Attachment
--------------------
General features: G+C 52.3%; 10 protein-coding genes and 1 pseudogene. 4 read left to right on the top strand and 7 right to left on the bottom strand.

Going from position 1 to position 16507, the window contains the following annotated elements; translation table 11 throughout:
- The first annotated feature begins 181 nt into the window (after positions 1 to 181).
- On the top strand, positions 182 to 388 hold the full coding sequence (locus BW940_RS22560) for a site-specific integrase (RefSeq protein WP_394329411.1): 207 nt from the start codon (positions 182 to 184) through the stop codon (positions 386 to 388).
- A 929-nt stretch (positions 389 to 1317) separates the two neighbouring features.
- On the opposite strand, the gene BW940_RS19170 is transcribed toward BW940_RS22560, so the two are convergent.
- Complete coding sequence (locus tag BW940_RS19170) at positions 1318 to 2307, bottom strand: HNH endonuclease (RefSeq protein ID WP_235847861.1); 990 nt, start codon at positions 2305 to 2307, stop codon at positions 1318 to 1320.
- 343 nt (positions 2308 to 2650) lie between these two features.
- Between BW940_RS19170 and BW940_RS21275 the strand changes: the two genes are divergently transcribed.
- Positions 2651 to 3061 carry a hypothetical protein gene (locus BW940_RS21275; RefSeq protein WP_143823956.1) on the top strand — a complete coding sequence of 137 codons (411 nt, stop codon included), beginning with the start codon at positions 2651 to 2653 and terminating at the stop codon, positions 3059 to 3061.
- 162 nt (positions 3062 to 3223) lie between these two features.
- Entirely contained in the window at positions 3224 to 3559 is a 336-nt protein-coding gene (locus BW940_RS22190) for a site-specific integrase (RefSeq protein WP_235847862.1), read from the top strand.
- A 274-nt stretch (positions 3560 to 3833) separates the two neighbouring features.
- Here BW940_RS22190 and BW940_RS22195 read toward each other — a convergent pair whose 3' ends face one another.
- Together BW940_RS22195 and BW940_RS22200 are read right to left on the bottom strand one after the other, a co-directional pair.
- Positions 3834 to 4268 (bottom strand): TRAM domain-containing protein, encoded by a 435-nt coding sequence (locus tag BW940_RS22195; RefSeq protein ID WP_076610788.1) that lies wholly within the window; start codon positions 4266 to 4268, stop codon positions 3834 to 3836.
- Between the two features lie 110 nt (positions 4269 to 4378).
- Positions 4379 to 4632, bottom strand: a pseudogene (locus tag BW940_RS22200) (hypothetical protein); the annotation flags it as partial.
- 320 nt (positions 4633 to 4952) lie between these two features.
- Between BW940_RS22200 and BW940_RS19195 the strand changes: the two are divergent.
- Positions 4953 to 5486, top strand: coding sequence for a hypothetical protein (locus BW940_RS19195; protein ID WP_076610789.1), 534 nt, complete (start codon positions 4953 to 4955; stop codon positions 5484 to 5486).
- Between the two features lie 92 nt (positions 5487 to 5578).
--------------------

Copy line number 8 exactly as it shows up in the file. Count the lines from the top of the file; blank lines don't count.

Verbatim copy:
- 343 nt (positions 2308 to 2650) lie between these two features.